2 Replies Latest reply on Jul 11, 2017 6:57 AM by Bruce Bullis

    TypeScript Enabled CEP Development

    sberic Level 2

      Modern Tools and ExtendScript

      Earlier this week, Bruce Bullis integrated a pull request into the CEP Samples repository that included a new Sample called TypeScript. TypeScript is a language that "transpiles" into JavaScript and JavaScript-based languages (e.g. ExtendScript). It can also be configured in certain environments (e.g. Visual Studio Code) to provide normal JavaScript (and, it turns out, ExtendScript) development with helpful type checking and IntelliSense/autocompletion support. Here's an example:

      TSExample.gif

      Open the PProPanel-vscode folder in Visual Studio Code (or other TypeScript-aware IDEs?), open up the Premiere.jsx file, and simply begin typing. The environment is already set up to provide rich IntelliSense support.

       

      Powered By TypeScript Declaration Files and JSDoc

      The environment has to get information about the types from somewhere, right? The type information is identified by the TypeScript system in the following ways:

       

      • In the Panel JavaScript Environment:
      • In the App ExtendScript Environment:
        • Uses the TypeScript-provided ES5 type information (ES3 is coming - when available, it will be switched to use that!).
        • Uses custom Type Declaration files (included within the sample here) to help make the IDE aware of what types are available, as well as documentation!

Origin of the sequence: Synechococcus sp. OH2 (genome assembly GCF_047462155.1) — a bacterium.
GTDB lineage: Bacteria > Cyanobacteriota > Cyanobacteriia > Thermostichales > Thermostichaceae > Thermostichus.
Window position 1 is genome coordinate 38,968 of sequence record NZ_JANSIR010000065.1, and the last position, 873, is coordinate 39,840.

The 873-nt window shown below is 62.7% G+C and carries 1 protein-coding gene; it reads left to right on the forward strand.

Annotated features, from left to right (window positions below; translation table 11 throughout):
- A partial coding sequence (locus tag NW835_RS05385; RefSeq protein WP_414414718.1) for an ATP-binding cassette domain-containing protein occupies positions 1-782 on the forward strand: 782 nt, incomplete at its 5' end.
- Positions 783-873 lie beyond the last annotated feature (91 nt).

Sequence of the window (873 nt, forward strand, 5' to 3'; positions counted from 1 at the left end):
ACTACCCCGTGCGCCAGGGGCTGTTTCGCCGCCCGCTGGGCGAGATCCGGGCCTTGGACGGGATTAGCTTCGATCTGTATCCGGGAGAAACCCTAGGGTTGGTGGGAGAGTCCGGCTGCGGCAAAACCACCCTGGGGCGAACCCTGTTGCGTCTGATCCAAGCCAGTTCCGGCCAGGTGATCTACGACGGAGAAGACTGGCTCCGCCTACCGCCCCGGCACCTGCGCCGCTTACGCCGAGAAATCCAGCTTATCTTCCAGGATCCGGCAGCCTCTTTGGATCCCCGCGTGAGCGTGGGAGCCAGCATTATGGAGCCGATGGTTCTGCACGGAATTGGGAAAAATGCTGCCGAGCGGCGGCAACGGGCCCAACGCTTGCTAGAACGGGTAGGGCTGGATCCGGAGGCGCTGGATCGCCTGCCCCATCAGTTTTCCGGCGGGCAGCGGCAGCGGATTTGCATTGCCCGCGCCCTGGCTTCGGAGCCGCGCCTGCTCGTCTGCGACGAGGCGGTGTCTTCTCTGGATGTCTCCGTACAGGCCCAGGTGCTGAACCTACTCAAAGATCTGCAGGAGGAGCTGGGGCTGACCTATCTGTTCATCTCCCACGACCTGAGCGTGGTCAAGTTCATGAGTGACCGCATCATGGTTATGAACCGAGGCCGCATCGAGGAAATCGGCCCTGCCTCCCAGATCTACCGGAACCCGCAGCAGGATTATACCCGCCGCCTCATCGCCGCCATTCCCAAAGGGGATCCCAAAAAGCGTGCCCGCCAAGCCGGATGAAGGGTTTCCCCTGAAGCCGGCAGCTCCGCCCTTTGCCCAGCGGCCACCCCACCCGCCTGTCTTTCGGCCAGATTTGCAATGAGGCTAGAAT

• Sources JSDoc comments for type information.

       

      Beyond this, TypeScript is capable of type inference (set var x = 5; and the IDE will infer that x is a number). For more on how TypeScript does all of this, see this document.

       

      Inline ExtendScript and PremierPro API Documentation

      The declaration files included in the sample are currently incomplete, but Bruce Bullis has indicated interest in helping to fill in the blanks. These files are an improvement over the current documentation in that they can be [more] easily read on the web (don't need to be downloaded and opened in a browser) and also power in-line documentation and suggestions (as in the above gif)!

       

      Writing in TypeScript

      As configured, the sample does not actually assume that you will be writing in TypeScript and transpiling to JavaScript, but that you are simply writing JavaScript/ExtendScript. If you wish to use this feature, you will have to configure your IDE to do so (Visual Studio Code, Webstorm, Sublime Text, etc.).

       

      Writing in NEW JavaScript

      It should also be noted that TypeScript can transpile from new JavaScript to old JavaScript. This may not seem all that interesting except that you could use the latest ES6 features to write code for both your panel JavaScript or your app ExtendScript. These would be transpiled into platform-compatible versions: target: "es5" for panel and target: "es3" for ExtendScript!

       

      As with TypeScript, this use-case would require setting up the TypeScript compiler.

       

      Debugging In Visual Studio Code

      This sample also contains configuration settings to allow debugging of the panel (HTML) environment directly in Visual Studio Code, rather than through a Chrome browser. See:

      vscode-debugging.png

       

      Questions? Comments? Ask/post away!